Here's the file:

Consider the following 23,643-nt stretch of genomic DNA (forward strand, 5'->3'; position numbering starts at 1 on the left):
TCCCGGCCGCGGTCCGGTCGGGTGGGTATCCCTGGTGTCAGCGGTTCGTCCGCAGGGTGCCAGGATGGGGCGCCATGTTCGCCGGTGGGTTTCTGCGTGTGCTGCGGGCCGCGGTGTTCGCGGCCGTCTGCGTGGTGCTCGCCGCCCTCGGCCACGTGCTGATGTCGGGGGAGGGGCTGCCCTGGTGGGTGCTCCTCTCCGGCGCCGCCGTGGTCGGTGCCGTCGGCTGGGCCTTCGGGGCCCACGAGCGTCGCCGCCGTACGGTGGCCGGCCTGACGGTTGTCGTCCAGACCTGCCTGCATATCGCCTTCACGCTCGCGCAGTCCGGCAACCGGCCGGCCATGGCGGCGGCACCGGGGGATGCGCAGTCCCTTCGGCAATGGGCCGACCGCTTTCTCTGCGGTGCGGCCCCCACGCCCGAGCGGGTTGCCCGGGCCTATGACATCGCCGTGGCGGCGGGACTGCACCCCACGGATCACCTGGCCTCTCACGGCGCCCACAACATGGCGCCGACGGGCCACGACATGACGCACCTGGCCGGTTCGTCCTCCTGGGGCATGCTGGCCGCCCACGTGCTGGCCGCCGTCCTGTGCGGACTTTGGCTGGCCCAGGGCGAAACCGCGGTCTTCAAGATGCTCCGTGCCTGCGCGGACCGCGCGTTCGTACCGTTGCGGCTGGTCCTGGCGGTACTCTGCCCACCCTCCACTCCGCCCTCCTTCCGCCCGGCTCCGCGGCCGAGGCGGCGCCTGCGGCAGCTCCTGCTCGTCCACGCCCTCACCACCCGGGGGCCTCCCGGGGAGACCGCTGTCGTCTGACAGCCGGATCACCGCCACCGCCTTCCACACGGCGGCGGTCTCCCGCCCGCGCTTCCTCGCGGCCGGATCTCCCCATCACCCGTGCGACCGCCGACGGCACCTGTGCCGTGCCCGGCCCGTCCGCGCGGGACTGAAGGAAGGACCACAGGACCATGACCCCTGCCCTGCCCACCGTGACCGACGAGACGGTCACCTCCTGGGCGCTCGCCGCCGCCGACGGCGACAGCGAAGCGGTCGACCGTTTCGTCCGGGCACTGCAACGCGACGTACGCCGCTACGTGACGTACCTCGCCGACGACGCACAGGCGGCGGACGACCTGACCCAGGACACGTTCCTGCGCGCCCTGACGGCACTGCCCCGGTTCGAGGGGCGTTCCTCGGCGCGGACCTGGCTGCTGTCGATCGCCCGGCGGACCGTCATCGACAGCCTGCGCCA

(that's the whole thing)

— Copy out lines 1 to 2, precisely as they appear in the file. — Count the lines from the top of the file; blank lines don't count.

Consider the following 23,643-nt stretch of genomic DNA (forward strand, 5'->3'; position numbering starts at 1 on the left):
TCCCGGCCGCGGTCCGGTCGGGTGGGTATCCCTGGTGTCAGCGGTTCGTCCGCAGGGTGCCAGGATGGGGCGCCATGTTCGCCGGTGGGTTTCTGCGTGTGCTGCGGGCCGCGGTGTTCGCGGCCGTCTGCGTGGTGCTCGCCGCCCTCGGCCACGTGCTGATGTCGGGGGAGGGGCTGCCCTGGTGGGTGCTCCTCTCCGGCGCCGCCGTGGTCGGTGCCGTCGGCTGGGCCTTCGGGGCCCACGAGCGTCGCCGCCGTACGGTGGCCGGCCTGACGGTTGTCGTCCAGACCTGCCTGCATATCGCCTTCACGCTCGCGCAGTCCGGCAACCGGCCGGCCATGGCGGCGGCACCGGGGGATGCGCAGTCCCTTCGGCAATGGGCCGACCGCTTTCTCTGCGGTGCGGCCCCCACGCCCGAGCGGGTTGCCCGGGCCTATGACATCGCCGTGGCGGCGGGACTGCACCCCACGGATCACCTGGCCTCTCACGGCGCCCACAACATGGCGCCGACGGGCCACGACATGACGCACCTGGCCGGTTCGTCCTCCTGGGGCATGCTGGCCGCCCACGTGCTGGCCGCCGTCCTGTGCGGACTTTGGCTGGCCCAGGGCGAAACCGCGGTCTTCAAGATGCTCCGTGCCTGCGCGGACCGCGCGTTCGTACCGTTGCGGCTGGTCCTGGCGGTACTCTGCCCACCCTCCACTCCGCCCTCCTTCCGCCCGGCTCCGCGGCCGAGGCGGCGCCTGCGGCAGCTCCTGCTCGTCCACGCCCTCACCACCCGGGGGCCTCCCGGGGAGACCGCTGTCGTCTGACAGCCGGATCACCGCCACCGCCTTCCACACGGCGGCGGTCTCCCGCCCGCGCTTCCTCGCGGCCGGATCTCCCCATCACCCGTGCGACCGCCGACGGCACCTGTGCCGTGCCCGGCCCGTCCGCGCGGGACTGAAGGAAGGACCACAGGACCATGACCCCTGCCCTGCCCACCGTGACCGACGAGACGGTCACCTCCTGGGCGCTCGCCGCCGCCGACGGCGACAGCGAAGCGGTCGACCGTTTCGTCCGGGCACTGCAACGCGACGTACGCCGCTACGTGACGTACCTCGCCGACGACGCACAGGCGGCGGACGACCTGACCCAGGACACGTTCCTGCGCGCCCTGACGGCACTGCCCCGGTTCGAGGGGCGTTCCTCGGCGCGGACCTGGCTGCTGTCGATCGCCCGGCGGACCGTCATCGACAGCCTGCGCCA